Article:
• When the shooter moves their head slightly from the center of the scope, the point of impact may shift, even if the target is at the same distance. This is known as “movement parallax” and can be particularly problematic for long-range shooting.

To correct for scope parallax, the shooter can use the adjustable objective (AO) or side focus knob on the scope to fine-tune the focus of the scope and align the line of sight with the bore of the firearm. This will help to ensure that the point of impact is consistent with the position of the crosshairs at any given distance.

How to eliminate parallax in a scope

Scope parallax can be problematic because it can cause shots to be placed inaccurately. Here are a few ways to eliminate or reduce parallax in a scope:

  1. Use a scope with a parallax adjustment feature: Many high-end scopes have a parallax adjustment knob or lever that allows the shooter to adjust the focus of the reticle to eliminate parallax.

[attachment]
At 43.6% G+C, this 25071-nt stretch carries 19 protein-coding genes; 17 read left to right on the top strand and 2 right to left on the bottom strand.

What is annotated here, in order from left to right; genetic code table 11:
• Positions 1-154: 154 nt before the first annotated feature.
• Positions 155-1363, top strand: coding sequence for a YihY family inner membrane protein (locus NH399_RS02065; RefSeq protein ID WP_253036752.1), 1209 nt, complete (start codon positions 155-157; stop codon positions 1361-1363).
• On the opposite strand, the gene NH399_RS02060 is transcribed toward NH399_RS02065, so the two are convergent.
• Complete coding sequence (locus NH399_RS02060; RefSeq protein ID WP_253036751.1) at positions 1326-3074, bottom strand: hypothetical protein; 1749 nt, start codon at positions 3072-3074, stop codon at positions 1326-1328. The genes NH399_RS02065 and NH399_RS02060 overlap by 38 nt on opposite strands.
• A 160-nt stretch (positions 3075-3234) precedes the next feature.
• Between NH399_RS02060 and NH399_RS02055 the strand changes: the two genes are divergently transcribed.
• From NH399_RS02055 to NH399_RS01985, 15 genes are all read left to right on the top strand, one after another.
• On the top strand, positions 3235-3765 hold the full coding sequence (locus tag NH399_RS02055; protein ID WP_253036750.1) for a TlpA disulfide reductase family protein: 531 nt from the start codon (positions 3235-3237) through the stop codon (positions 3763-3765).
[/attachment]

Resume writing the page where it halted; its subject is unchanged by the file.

2. Use a scope with a fixed parallax: Some scopes are designed with a fixed parallax, which means that the reticle is always in focus at a specific distance. This can be beneficial because it eliminates the need for parallax adjustment, but it may not be suitable for all shooting situations.
  3. Adjust your shooting position: When shooting at long distances, it is important to have a stable shooting position. This can help to minimize the amount of movement in the scope, which can reduce the appearance of parallax.
  4. Use a higher magnification: Higher magnification scopes can help to reduce the appearance of parallax because they make the target appear larger and closer. However, high magnification can also make it more difficult to acquire the target quickly.